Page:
Tinned fish is relatively inexpensive here, especially sardines and herring, and makes a great high-fat addition to almost anything. Grabbing tinned salmon or tuna when on sale can keep them in your diet and in your budget at least occasionally, too.

When you get back in to finding fun and anticipation in recipe-hunting, make sure that you search vegetarian and vegan low carb as well. There are some great options for plant fats that will help give you variety in foods and textures and flavours.

As you continue working through the emotions involved with this unwanted-but-necessary change, I hope that you will make a spot in your regular budget for a couple of "indulgences" --- food choices that you absolutely love that fit in to your new plan but that aren't priced for "bulk" use. Maybe figure out a few fat-bomb recipes that include a high-end chocolate or some pricey nuts, or pick up a small bottle of pricier but incredibly flavourful nut oil (toasted walnut or macadamia, for instance) that you can add in small quantities for a huge flavour / pleasure boost. Having that one essential choice that you KNOW that you love and that fits in to your needs can be a huge reassurance that it really IS possible to change "everything" when you didn't want to and still come out with a result that you like just as much.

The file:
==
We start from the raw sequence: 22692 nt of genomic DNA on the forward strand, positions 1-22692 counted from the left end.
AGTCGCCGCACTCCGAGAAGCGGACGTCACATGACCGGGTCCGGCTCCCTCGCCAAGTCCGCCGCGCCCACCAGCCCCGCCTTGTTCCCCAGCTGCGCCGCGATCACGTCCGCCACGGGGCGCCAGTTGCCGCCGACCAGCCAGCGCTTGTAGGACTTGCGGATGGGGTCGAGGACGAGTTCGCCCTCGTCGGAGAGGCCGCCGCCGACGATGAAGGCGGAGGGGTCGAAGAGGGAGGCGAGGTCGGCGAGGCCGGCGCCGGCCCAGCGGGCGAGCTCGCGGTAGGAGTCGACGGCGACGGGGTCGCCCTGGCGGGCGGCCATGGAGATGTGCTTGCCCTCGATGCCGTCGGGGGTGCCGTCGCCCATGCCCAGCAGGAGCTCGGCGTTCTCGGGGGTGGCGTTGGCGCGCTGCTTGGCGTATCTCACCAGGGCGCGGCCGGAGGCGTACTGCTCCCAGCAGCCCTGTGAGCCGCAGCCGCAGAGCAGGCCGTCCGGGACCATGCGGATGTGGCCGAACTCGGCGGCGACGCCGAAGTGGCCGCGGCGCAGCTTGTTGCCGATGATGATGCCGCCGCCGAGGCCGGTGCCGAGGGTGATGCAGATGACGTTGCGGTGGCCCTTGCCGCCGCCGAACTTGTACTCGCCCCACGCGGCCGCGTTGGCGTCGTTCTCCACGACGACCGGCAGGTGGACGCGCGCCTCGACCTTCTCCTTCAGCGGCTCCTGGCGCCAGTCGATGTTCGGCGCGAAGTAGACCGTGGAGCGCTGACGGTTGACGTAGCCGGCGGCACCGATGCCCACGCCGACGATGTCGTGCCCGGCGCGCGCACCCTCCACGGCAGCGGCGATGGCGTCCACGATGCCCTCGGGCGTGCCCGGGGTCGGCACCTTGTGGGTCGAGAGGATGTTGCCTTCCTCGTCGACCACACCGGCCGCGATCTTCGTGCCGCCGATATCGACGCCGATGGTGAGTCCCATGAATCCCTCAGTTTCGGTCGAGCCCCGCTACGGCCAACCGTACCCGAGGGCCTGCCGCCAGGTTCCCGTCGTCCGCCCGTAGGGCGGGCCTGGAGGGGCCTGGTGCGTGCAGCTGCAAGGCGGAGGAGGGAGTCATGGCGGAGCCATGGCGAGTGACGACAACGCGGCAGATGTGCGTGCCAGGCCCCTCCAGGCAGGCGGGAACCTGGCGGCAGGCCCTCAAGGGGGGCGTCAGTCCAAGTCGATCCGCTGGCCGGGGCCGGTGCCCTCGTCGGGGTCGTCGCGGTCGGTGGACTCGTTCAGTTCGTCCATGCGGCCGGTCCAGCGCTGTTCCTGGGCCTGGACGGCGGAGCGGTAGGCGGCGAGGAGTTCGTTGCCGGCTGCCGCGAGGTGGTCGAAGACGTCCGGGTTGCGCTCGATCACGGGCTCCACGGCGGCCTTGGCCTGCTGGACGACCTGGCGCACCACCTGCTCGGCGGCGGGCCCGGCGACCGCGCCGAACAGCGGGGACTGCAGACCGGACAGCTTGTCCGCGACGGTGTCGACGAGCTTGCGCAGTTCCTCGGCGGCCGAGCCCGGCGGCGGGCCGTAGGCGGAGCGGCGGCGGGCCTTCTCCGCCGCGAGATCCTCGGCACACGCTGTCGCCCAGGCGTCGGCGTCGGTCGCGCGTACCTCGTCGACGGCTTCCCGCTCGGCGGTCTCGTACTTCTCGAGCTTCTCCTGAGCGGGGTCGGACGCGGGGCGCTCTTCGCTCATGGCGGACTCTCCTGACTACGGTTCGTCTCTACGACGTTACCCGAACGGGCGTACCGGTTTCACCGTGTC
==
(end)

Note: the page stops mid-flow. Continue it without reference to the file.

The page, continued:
Over time, you will create a "new normal" diet that is filled with foods that you have learned to love, in recipes that you have created to suit your own tastes and lifestyle and budget. It takes time to get to get a whole new approach dialed in to being comfortable, so be gentle with yourself as you deal with the emotions and challenges --- and look forward to the time when you realize that you are feeling sooo much better without the seizures AND that your new food choices are now enjoyable and are also working with your other health goals. You WILL get there!